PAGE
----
In a new study, researchers found that taking blood pressure medication as prescribed helped even the frailest elderly people (65 and older) live longer, and the healthiest older people had the biggest survival boost.
The research was conducted by a team at the University of Milano-Bicocca in Milan, Italy.
Previous research has shown that high blood pressure medication was protective in general among older people.
In this study, the team focused on whether it is also protective in frail patients with many other medical conditions who are usually excluded from randomized trials.
They reviewed data on almost 1.3 million people aged 65 and older (average age 76) in the Lombardy region of northern Italy who had 3 or more high blood pressure medication prescriptions in 2011-2012.
Examining the public health care database, the researchers calculated the percentage of time over the next seven years (or until death) that each person continued to receive the medications.
They compared roughly 255,000 people who died during the 7-year follow-up with age-, gender-, and health-status-matched controls who survived and divided them into four groups of health status: good, medium, poor or very poor.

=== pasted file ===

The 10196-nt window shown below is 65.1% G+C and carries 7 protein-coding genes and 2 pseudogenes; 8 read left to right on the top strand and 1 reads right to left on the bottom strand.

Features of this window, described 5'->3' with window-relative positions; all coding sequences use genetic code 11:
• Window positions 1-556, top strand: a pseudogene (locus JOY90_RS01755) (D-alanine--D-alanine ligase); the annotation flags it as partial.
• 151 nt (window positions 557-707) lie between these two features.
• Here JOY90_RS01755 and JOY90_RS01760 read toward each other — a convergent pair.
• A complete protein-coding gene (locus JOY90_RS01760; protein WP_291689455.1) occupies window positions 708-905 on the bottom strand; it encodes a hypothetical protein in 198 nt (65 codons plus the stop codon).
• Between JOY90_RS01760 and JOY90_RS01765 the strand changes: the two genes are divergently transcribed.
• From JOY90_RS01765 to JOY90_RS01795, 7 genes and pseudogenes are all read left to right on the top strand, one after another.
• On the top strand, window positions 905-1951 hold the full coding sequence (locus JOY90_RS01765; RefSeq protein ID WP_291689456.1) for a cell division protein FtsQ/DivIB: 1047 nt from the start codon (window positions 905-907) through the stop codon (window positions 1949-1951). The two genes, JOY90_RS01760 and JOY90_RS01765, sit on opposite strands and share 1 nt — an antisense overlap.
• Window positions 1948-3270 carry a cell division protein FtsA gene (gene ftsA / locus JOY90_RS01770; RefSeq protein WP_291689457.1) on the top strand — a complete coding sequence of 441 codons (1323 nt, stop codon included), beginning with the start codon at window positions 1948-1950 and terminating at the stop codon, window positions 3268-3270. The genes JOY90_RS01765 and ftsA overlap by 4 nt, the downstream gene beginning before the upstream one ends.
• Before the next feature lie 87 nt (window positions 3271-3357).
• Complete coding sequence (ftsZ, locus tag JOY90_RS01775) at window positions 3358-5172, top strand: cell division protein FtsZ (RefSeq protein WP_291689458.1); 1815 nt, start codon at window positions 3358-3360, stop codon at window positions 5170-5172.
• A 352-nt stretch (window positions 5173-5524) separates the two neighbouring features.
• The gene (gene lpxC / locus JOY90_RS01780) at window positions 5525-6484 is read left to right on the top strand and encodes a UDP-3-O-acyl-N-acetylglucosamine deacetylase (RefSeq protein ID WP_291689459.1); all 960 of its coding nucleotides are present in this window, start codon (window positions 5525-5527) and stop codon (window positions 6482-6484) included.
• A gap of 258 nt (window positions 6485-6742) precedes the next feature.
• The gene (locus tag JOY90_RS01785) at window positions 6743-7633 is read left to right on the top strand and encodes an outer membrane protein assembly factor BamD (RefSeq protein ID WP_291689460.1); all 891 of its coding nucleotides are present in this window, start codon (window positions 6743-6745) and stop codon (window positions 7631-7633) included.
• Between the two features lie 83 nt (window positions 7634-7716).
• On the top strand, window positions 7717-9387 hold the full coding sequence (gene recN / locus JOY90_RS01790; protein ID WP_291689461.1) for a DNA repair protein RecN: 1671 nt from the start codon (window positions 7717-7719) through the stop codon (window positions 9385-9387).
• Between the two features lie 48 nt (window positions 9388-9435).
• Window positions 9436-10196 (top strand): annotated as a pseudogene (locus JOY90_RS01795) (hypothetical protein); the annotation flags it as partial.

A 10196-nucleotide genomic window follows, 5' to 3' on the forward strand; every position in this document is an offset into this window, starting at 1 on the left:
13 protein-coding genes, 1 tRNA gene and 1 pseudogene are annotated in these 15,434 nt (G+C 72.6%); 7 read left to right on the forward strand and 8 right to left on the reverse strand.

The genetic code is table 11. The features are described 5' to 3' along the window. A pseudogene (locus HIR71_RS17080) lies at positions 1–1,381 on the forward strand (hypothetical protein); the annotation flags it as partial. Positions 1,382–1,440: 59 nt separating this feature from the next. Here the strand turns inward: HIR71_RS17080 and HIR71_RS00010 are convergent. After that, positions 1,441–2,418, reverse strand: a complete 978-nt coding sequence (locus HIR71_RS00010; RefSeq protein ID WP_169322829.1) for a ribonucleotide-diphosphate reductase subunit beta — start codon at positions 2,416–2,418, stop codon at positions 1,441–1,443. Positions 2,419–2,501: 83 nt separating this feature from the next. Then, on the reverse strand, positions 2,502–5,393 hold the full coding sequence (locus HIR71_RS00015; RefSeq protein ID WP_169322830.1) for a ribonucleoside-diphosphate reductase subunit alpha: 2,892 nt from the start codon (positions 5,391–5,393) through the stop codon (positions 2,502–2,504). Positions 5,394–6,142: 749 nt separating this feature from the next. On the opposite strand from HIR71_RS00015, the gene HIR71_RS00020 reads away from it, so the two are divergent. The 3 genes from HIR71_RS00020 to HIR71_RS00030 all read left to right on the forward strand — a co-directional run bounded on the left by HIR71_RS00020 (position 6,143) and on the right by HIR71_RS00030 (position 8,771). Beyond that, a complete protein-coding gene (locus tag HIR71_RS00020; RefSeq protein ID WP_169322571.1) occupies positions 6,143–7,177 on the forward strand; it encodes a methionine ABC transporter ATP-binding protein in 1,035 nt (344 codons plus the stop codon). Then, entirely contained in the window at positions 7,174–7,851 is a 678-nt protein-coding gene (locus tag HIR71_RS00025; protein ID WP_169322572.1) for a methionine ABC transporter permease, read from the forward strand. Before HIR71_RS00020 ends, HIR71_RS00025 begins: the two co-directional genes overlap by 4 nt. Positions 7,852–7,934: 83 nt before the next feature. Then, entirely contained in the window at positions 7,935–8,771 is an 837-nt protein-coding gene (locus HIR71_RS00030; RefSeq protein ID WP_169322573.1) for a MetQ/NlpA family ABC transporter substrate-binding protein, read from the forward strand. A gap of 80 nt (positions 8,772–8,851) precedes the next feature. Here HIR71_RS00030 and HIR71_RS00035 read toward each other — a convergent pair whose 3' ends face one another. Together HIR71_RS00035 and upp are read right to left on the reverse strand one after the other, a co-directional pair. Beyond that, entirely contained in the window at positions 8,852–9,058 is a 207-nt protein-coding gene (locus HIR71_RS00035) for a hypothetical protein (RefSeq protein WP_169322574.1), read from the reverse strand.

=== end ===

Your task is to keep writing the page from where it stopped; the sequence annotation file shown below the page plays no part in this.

The probability of death over 7-years was 16% for people rated in good health at the beginning of the study. Mortality probability increased progressively to 64% for those rated in very poor health.
The team found compared with people with very low adherence to blood pressure medications (dispensed pills covered less than 25% of the time period), people with high adherence to blood pressure medications (more than 75% of the time period covered) were:
44% less likely to die if they started in good health; and
33% less likely to die if they started in very poor health.
A similar pattern was seen with cardiovascular deaths. The greatest survival benefit was among the people who started in good health, and the most modest survival benefit was in those who started in very poor health.
The findings suggest that even in very frail people, high blood pressure treatment reduces the risk of death; however, the benefits may be smaller in this group.
No matter what a person’s initial health status, survival benefits were greatest in those who received blood pressure medication to cover more than 75% of the follow-up period, highlighting the importance of consistent use of blood pressure medications.
The lead author of the study is Giuseppe Mancia, M.D.
The study is published in Hypertension.
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